Sunday, April 14, 2024

A preview of upcoming marine conservation documentary dubbed UNBELIZEABLUE


A group of environmentalists and filmmakers are currently working on a documentary on marine conservation called ‘UNBELIZEABLUE,’ which follows a multigenerational group of inspiring women leaders in Belize. The film highlights their efforts to protect Belize’s barrier reef, the second longest in the world, and other marine resources. To further the discussion on the topic, a virtual event featuring Program Director for The Nature Conservancy (TNC) in Belize, Julie Robinson, and the documentary’s filmmakers Eladio Arvelo, and Phil Karp, was held on Tuesday, December 13th, where they shared the goals and motivation behind the conservation film.
Filmmaker Arvelo started the conversation by asking TNC’s Robinson about their efforts in Belize. Robinson shared that Belize’s geographical location between Central America and the Caribbean calls for a vast diversified ecosystem and the need for conservation. In TNC’s 31 years in Belize, Robinson shared that the organization has made positive impacts with the collaboration of the Belizean community governmental and non-governmental groups. “We have provided tools, and skills, for conservation programs on land and water,” she said. Robinson touched on their efforts to tackle the effects of climate change and the current conservation programs involving the blue bonds.
According to Robinson, this mechanism led to Belize’s external debt restructuring and the reduction of 25% of the country’s debt-GDP ratio. “It’s allowing the government to channel funds to conservation to the tune of US$4.2 million per year for 20 years,” said Robinson. She said it is a significant step for cash flow to develop the next generation of conservationists, create jobs and protect the environment. Robinson also discussed a stakeholder-driven marine plan in which they participate in decision-making sessions. She said that such teamwork between the government and stakeholders makes this blue bond experience different from other similar initiatives.
Karp shared his experience in conservation programs in Belize over the years. One of his experiences was looking to create markets for products made from parts of the lionfish. Karp said he was amazed to find out that the key players in such a project were all women. He highlighted different female entrepreneurs and leaders engaging in sustainable practices while at the same time benefiting from what the Belizean marine space has to offer. Karp mentioned San Pedro’s Chef Jennie Staines’ efforts towards a sustainable way of fishing stone crabs, in which only its primary claw is removed and then set free. This conservation practice is considered exemplary and a significant contribution from female leaders and visionaries.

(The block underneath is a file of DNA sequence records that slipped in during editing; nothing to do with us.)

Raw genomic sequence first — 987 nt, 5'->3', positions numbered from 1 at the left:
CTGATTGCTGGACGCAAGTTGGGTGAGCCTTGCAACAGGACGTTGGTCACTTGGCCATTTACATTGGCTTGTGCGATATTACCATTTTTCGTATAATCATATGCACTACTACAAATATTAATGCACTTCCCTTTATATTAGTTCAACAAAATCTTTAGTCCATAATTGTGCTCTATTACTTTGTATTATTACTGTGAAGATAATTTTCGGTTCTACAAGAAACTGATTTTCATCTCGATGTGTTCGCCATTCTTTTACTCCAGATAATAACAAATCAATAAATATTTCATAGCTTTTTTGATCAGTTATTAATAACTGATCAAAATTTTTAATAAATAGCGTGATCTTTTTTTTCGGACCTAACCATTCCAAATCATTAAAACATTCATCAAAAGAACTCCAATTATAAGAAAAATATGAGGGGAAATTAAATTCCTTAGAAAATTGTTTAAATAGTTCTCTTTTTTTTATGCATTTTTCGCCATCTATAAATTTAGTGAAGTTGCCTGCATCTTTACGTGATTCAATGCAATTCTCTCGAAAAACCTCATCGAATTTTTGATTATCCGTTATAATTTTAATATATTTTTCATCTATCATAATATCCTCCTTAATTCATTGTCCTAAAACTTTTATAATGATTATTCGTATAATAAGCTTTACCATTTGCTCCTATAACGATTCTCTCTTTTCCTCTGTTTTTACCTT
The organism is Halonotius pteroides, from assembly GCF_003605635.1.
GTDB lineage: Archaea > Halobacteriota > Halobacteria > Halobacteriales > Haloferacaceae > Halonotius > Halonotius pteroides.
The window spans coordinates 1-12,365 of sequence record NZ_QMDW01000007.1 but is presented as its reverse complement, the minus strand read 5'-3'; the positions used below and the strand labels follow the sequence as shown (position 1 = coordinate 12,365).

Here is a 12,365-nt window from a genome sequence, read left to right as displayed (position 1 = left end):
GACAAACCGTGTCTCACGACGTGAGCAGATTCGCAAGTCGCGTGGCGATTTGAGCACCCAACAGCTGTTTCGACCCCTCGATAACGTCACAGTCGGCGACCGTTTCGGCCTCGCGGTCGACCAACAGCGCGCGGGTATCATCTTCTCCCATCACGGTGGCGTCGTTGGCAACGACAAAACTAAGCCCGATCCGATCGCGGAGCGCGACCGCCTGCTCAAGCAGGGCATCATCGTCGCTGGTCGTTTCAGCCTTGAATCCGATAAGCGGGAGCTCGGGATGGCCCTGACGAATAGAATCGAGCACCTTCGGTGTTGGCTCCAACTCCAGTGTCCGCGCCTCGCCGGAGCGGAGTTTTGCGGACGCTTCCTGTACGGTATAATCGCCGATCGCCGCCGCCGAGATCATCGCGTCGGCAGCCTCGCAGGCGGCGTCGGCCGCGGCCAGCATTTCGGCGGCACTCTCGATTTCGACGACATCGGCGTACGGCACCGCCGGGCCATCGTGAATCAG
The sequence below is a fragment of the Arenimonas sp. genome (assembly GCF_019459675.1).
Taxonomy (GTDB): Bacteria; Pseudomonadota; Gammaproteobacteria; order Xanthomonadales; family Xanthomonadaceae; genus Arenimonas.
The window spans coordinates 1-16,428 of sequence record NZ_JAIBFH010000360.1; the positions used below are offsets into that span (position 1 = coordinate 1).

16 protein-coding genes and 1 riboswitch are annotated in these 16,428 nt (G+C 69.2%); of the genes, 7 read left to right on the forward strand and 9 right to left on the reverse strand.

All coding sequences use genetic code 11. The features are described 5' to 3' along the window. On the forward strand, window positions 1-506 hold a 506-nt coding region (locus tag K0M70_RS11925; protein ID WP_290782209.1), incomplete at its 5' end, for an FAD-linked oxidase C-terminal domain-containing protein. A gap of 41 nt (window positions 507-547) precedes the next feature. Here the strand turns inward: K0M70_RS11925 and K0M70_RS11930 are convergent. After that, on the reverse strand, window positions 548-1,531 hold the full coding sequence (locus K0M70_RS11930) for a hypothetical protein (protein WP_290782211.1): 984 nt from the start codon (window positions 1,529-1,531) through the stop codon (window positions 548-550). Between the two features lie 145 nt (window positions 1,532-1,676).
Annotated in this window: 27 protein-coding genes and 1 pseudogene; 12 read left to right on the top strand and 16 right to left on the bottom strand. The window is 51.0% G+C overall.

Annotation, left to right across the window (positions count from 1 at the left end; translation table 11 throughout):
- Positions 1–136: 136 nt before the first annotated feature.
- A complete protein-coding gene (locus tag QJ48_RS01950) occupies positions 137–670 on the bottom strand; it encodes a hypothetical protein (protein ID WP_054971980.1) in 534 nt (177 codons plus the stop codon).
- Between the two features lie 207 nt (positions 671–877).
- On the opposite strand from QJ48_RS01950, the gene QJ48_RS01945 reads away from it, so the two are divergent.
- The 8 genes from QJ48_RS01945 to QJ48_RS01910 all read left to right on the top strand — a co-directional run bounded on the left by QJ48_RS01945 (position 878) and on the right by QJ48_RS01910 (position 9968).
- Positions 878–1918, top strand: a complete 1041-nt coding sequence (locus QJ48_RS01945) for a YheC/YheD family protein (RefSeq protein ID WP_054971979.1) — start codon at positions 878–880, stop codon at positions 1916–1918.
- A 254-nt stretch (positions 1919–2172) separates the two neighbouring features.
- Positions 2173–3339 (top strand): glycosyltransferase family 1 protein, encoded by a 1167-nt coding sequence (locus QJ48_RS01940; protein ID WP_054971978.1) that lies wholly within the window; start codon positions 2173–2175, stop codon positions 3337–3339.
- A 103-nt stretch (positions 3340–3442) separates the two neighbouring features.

When the documentary is complete, it will highlight all these Belizean women committed to conserving the country’s marine resources. The UNBELIZEABLEBLUE filmmakers have been in Belize on three occasions to work on the said documentary. Throughout their work across the country, Arvelo noted that Belizeans had taken bold measures to protect the marine ecosystems lining the country’s Caribbean coast. While many challenges threaten conservation’s success, Belizean leaders’ most significant task is to show the world how a country can thrive and co-exist with its natural environment.
To know more about the documentary, here is a sneak peek of what UNBELIZEABLEBLUE is all about. Meet the team and participants and find out how you can be part of this adventure by visiting their webpage

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